The OF Blog: Sodomy and Other Assorted Book Porn

Sunday, June 03, 2012

Sodomy and Other Assorted Book Porn


A wide variety of books, both used and new alike, this time.  The first set I include for an interesting cover comparison.  The Edmundo Paz Soldán book came out first, yet the Shteyngart lists different designers for the cover/photo.  Interesting...


What doesn't go better than de Sade and "romance," right?


More DeLillo, so I can keep up with Paul Smith when he resumes reviewing them for Gogol's Overcoat later in the year.


Giving Iain Banks another chance, as his SF is hit-and-miss for me.  Haven't read this particular Koestler novel, but his Darkness at Noon is a deserved classic.


Still adding to my Library of America collection (this will make 103 volumes out of 226 or so released to date).  Haven't read this 1990s Murakami book.


Etgar Keret is a very, very good and witty witter, so I was pleased to see a copy of this book.  And I picked up the Intro to Japanese book because of my continuing fascinating with non-I-E languages.


Review copies received in the past week that I will likely read and possibly review before the summer is complete (or even arrives).


A Spanish dictionary of the Aztec language of Nahuatl, an omnibus of 19th century Russian dramatists, a better tale of an evil Ring than Tolkien, and Simplicissimus.  Excellence, n'est ce pas?


And more French works to read, including two Sartres.  The Alain-Fournier I've read in English translation before and it is very good.  Curious about Apollinaire's poetry.


Which of these have you read?  Any you want to know more about?

4 comments:

Anubis said...

»...a better tale of an evil Ring than Tolkien...«

Not quite. The book you have there contains the 13th century Nibelungenlied by an unknown author. A ring does appear in the story, but it is neither evil nor magical, but merely a token that it was Siegfried who overwhelmed Brünhild in order to force her to have sex with her husband King Gunther, and not Gunther himself. Siegfried, who owns a magic hood that makes him invisible, assaults Brünhild in the dark of her bedroom, until she gives up an agrees to have sex with who she believes to be her husband Gunther. Siegfried and Gunther then change places, but before he leaves, Siegfried takes a ring and a girdle from among Brünhild's possessions.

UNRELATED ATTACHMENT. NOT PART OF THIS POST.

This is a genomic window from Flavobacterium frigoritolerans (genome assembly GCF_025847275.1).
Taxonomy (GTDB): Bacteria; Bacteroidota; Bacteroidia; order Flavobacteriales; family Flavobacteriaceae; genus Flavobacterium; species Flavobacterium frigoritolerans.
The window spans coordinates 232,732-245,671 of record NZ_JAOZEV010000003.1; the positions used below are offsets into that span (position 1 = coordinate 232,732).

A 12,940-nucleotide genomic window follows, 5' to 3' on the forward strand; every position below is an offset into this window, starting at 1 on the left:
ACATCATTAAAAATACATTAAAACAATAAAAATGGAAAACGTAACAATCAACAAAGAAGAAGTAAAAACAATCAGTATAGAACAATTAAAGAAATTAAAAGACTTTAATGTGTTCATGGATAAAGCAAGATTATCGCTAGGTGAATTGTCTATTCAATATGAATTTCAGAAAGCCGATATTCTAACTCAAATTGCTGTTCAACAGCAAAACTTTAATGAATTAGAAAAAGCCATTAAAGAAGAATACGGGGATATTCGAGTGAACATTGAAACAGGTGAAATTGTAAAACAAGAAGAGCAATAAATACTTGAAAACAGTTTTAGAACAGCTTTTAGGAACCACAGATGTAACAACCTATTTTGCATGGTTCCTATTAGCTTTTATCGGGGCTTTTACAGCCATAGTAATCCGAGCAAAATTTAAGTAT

An evil magic ring has a prominent role in Richard Wagner's much later Ring des Nibelungen, of course. But I'd seriosly doubt your literary taste if you believed Wagner's Ring to be a better tale than Tolkien's.

jason said...

Interested in the DeLillo. After being underwhelmed by certain aspects of Underworld, I'm reading Ratner's Star now, and I'm finding it *wonderful*. I don't think it's particularly difficult, but it is zany and often quasi (at least)-profound.

120 Days of Sodom... I took a look a couple years ago, out of morbid curiosity. I don't mind the dark side of life in literature, but my reaction here was quick and final: No thanks. I can see the abstract argument for its value, but I have no need for this in my life, not now, probably not ever.

Larry said...

Yeah, my mistake, as I seem to have conflated vague memories of reading it in translation in the mid-90s with Wagner. And you're right in that I wouldn't praise Wagner that highly.

As for DeLillo, I found the opening part of Underworld to be the most appealing to me, but it's been a while since I last read it, so I only have vague impressions right now.

De Sade will be read only out of morbid curiosity, as you put it :P

Anubis said...

Leaving Wagner and Tolkien aside, the Nibelungenlied is a powerful read. The very first fantasy novel I ever read was actually a prose retelling of the matter of the Nibelungs for kids, Die Nibelungen by Austrian writer Auguste Lechner. I doubt I could enjoy that one now, but it sparked my interest in the matter, and the 13th century Lied remains one of my favourite works of literature.

 
Add to Technorati Favorites